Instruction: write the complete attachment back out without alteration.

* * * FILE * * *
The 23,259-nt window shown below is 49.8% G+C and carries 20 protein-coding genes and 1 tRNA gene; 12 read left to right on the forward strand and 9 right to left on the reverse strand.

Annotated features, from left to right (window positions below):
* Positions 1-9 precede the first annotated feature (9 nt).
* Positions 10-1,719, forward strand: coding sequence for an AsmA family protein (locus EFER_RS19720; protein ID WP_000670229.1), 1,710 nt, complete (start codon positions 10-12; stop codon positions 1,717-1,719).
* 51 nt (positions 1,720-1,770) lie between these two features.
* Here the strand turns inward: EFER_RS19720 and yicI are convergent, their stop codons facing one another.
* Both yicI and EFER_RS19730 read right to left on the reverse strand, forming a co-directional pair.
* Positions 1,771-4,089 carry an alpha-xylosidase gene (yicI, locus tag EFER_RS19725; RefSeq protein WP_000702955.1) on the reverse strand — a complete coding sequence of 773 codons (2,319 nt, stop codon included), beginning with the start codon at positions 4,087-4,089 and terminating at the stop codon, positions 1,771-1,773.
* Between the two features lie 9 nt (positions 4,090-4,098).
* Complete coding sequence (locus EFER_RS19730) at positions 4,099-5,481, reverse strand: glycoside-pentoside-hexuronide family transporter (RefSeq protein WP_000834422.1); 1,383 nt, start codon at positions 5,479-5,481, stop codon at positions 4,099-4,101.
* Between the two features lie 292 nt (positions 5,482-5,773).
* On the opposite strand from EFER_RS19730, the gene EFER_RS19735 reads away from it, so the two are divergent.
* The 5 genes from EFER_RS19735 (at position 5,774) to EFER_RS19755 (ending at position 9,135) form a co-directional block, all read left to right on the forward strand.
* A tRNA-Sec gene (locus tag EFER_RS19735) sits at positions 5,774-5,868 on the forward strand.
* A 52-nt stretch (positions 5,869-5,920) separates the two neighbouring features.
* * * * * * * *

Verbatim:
The 23,259-nt window shown below is 49.8% G+C and carries 20 protein-coding genes and 1 tRNA gene; 12 read left to right on the forward strand and 9 right to left on the reverse strand.

Annotated features, from left to right (window positions below):
* Positions 1-9 precede the first annotated feature (9 nt).
* Positions 10-1,719, forward strand: coding sequence for an AsmA family protein (locus EFER_RS19720; protein ID WP_000670229.1), 1,710 nt, complete (start codon positions 10-12; stop codon positions 1,717-1,719).
* 51 nt (positions 1,720-1,770) lie between these two features.
* Here the strand turns inward: EFER_RS19720 and yicI are convergent, their stop codons facing one another.
* Both yicI and EFER_RS19730 read right to left on the reverse strand, forming a co-directional pair.
* Positions 1,771-4,089 carry an alpha-xylosidase gene (yicI, locus tag EFER_RS19725; RefSeq protein WP_000702955.1) on the reverse strand — a complete coding sequence of 773 codons (2,319 nt, stop codon included), beginning with the start codon at positions 4,087-4,089 and terminating at the stop codon, positions 1,771-1,773.
* Between the two features lie 9 nt (positions 4,090-4,098).
* Complete coding sequence (locus EFER_RS19730) at positions 4,099-5,481, reverse strand: glycoside-pentoside-hexuronide family transporter (RefSeq protein WP_000834422.1); 1,383 nt, start codon at positions 5,479-5,481, stop codon at positions 4,099-4,101.
* Between the two features lie 292 nt (positions 5,482-5,773).
* On the opposite strand from EFER_RS19730, the gene EFER_RS19735 reads away from it, so the two are divergent.
* The 5 genes from EFER_RS19735 (at position 5,774) to EFER_RS19755 (ending at position 9,135) form a co-directional block, all read left to right on the forward strand.
* A tRNA-Sec gene (locus tag EFER_RS19735) sits at positions 5,774-5,868 on the forward strand.
* A 52-nt stretch (positions 5,869-5,920) separates the two neighbouring features.